It’s been more than two weeks since Malaysia Airlines Flight 370 vanished somewhere over the Pacific Ocean. The missing airplane and its 239 passengers have captured the curiosity of many—among them Courtney Love—and as a result, has led to thousands trying to crowdsource the location of the missing aircraft.
On Thursday morning, Australian Prime Minister Tony Abbott announced that they had satellite images that detected massive debris over the Indian Ocean. To date, these images are the largest clues to finding the missing plane.
While we wait to see if the Australian government really has found the missing plane, let’s take a look back at other aircrafts that have vanished and have yet to be found.
1937: Amelia Earhart
You can’t talk about missing airplanes without bringing up the disappearance of Amelia Earhart, the celebrated aviator who became the first woman pilot to accomplish a transatlantic solo flight.
Earhart went missing on July 2, 1937 after attempting to become the first woman to fly around the world. With roughly 7,000 miles to go, Earhart, her companion Fred Noonan, and her twin-engine Lockheed Electra disappeared as she was trying to make a difficult landing on the mid-Pacific Howland Island.
The last thing she reported over her radio? “We are running north and south,” according to her biography.
After spending $4 million and searching 250,000 square miles of ocean, the United States government called off its search.
Her disappearance prompted many theories, including one that alleged she was one of many Tokyo Roses, English-speaking women who broadcasted Japanese propaganda to Allied forces during World War II.
1945: Flight 19
The legend of the Bermuda Triangle—that region between Bermuda, Florida, and Puerto Rico infamous for unexplained phenomena—got its start thanks to the missing planes and crew members of U.S. Navy Flight 19.
On December 5, 1945, five TBM Avenger torpedo bombers (and 14 airmen) went missing after departing from the Naval Air Station in Fort Lauderdale, Florida without explanation. Later that same day, the Navy sent out a PBM Mariner flying boat with 13 crew members to look for the missing planes. That vessel also disappeared.
The cause of the disappearance is unknown, though a comprehensive report believes that a combination of factors came into play, including equipment malfunction (the compasses might have broken) and human error.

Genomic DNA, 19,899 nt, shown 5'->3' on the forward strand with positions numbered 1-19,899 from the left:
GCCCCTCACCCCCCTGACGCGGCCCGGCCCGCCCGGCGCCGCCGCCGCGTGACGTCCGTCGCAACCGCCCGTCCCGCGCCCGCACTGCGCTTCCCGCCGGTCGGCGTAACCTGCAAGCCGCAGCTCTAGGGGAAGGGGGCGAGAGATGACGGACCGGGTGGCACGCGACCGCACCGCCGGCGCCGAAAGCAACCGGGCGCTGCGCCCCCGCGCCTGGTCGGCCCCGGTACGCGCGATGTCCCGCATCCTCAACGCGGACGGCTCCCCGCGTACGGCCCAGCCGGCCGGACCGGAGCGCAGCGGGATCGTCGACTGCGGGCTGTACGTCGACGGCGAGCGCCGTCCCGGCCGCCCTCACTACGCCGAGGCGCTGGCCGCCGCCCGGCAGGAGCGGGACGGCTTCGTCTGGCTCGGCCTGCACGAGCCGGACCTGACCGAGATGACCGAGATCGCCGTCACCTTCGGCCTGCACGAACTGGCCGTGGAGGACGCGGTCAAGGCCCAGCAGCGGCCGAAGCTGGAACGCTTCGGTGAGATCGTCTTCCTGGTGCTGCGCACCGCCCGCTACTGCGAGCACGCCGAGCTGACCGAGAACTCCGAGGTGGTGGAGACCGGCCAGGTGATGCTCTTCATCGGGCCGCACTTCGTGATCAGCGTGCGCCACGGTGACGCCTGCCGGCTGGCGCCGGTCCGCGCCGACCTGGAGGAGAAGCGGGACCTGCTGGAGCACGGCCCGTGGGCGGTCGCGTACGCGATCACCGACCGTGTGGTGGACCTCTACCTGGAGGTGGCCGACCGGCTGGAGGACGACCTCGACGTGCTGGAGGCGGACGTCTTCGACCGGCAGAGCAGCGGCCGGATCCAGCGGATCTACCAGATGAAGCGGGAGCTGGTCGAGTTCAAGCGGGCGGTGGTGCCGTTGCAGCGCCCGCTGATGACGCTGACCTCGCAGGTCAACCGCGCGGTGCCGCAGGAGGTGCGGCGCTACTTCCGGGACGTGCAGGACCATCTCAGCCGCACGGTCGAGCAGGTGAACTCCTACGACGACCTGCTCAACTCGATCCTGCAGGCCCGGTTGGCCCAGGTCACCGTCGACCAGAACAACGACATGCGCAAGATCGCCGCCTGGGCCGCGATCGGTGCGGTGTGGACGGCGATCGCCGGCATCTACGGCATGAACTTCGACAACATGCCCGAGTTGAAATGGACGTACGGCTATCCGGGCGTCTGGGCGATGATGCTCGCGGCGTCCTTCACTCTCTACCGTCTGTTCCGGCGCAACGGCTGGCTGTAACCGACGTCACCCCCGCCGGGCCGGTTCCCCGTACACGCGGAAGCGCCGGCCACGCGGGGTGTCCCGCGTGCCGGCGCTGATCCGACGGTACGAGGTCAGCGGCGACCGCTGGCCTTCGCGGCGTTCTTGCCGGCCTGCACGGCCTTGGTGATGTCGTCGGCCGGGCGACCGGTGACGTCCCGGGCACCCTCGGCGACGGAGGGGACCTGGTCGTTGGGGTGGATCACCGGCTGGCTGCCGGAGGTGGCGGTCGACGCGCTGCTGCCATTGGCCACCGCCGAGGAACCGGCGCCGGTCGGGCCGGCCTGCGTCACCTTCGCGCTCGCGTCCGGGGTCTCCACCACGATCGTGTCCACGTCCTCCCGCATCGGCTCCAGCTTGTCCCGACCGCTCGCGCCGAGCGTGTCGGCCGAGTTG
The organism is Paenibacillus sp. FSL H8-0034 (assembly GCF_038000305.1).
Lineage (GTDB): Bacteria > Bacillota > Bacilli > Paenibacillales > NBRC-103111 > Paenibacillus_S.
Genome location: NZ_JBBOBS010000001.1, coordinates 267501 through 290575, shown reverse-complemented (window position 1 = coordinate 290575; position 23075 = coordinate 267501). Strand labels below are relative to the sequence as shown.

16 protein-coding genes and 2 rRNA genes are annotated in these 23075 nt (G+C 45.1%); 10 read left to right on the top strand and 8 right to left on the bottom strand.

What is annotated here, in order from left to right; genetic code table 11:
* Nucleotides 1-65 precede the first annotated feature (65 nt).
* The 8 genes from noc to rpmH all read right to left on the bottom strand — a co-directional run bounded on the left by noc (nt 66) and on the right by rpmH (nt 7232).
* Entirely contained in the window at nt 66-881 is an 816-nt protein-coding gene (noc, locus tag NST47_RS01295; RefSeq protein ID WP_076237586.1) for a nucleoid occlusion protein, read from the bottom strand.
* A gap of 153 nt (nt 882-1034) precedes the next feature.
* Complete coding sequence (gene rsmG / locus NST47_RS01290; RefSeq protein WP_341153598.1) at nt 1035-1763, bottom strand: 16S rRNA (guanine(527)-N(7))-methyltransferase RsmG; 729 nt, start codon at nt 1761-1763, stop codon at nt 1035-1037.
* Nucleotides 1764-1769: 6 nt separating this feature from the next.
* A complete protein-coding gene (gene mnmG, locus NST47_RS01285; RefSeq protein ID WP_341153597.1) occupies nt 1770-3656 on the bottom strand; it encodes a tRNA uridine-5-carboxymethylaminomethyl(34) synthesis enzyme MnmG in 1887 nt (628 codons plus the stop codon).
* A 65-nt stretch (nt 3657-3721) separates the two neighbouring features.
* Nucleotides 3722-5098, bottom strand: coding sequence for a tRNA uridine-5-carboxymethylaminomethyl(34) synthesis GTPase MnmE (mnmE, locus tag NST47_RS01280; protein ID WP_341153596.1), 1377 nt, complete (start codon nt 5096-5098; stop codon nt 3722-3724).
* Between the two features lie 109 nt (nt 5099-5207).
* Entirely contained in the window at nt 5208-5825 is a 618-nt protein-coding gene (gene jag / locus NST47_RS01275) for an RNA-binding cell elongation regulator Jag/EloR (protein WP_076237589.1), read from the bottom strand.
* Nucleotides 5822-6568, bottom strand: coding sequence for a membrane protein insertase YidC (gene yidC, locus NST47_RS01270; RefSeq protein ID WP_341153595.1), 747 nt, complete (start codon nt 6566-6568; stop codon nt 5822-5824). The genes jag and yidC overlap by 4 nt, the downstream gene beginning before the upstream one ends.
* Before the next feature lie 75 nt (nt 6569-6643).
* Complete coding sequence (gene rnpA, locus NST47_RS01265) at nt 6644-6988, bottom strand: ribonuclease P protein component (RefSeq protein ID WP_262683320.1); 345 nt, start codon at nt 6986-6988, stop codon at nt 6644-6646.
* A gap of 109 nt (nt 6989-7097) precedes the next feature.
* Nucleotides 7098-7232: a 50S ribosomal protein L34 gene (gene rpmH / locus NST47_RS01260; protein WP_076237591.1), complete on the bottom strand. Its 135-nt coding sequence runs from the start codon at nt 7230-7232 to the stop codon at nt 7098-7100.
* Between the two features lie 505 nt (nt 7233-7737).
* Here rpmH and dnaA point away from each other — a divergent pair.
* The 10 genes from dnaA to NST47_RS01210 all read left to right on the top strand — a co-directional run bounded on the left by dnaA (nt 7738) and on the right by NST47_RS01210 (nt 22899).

If you think you’ve heard of Flight 19 but can’t remember when or how, it’s most likely because you saw it in Steven Spielberg’s “Close Encounters of the Third Kind,” which opens with a scene of the missing planes being found in the Sonoran Desert.
1949: British South American Airways (BSAA) Star Ariel
On January 17, 1949, the Star Ariel departed from Bermuda on its way to Kingston, Jamaica with 7 crew members and 13 passengers. The weather conditions were perfect—blue skies with minimal clouds to impede the pilot.
After two communications, however, the plane wasn’t heard from again.
The ensuing search covered an area of 55,000 square miles just south of Bermuda, but that yielded nothing. Six days and more more than 1,000,000 air miles logged later, the recovery mission was called off. The Star Ariel became yet another plane that added to the Bermuda Triangle mystery.
1950: Northwest Orient Airlines Flight 2501
Not all vanished planes disappear over the ocean. Case in point: Northwest Orient Airlines Flight 2501, a plane with daily service between New York City and Seattle. On June 23, the vessel— a DC-4 propliner— was flying over Lake Michigan when it disappeared from radar screens. The plane and its 58 passengers were never seen from again, making it the largest commercial airline to at the time to have gone missing.
An exhaustive search of Lake Michigan did not yield the bulk of the wreckage, though it is said that some light debris and human body parts surfaced. Unlike the other entrants on this list, a search for the missing plane is still ongoing, carried out on a yearly basis by the Michigan Shipwreck Research Associates and funded by novelist Clive Cussler.
1962: Flying Tiger Line Flight 739
On March 16, 1962, a Lockheed L-1049 Super Constellation departed from Travis Air Force Base in California on its way to Saigon Vietnam. The plane, chartered by the United States armed forces, contained 107 passengers—including 93 soldiers.
Flying Tiger Line Flight 739 vanished somewhere over the Pacific Ocean after refueling at Andersen Air Force Base in Guam.
After an eight-day search involving thousands of people from the U.S. military, the search for the aircraft and any survivors was called off. The crew of a Liberian tanker claimed to have seen a bright light in the sky at roughly the time the flight would have passed over, according to TIME. If true, the bright light would indicate that the plane exploded in midair, but that’s just a theory given that the aircraft has yet to be found
It’s worth pointing out that in addition to Flight 739, two other Flying TIger Line aircrafts chartered by the military were also destroyed/exploded on the same day, giving credence to conspiracy theorists that sabotage was involved.
2003: Boeing 727
The final entry on our list differs greatly from the others because… well, because it was stolen.
On May 25, 2003, a Boeing 727 was taken from Quatro de Fevereiro Airport in Luanda, Angola. The plane was previously owned by American Airlines—which explains why it was described as “unpainted silver in colour with a stripe of blue, white, and red”—and had been sitting at the airport for over 14 months.
The major suspect of the stolen plane is aircraft mechanic and pilot Ben Charles Padilla, who was inside the plane while it was being stolen and may have actually piloted the aircraft. Neither the plane nor Padilla have been heard from since the disappearance.
Research by Julian Reyes.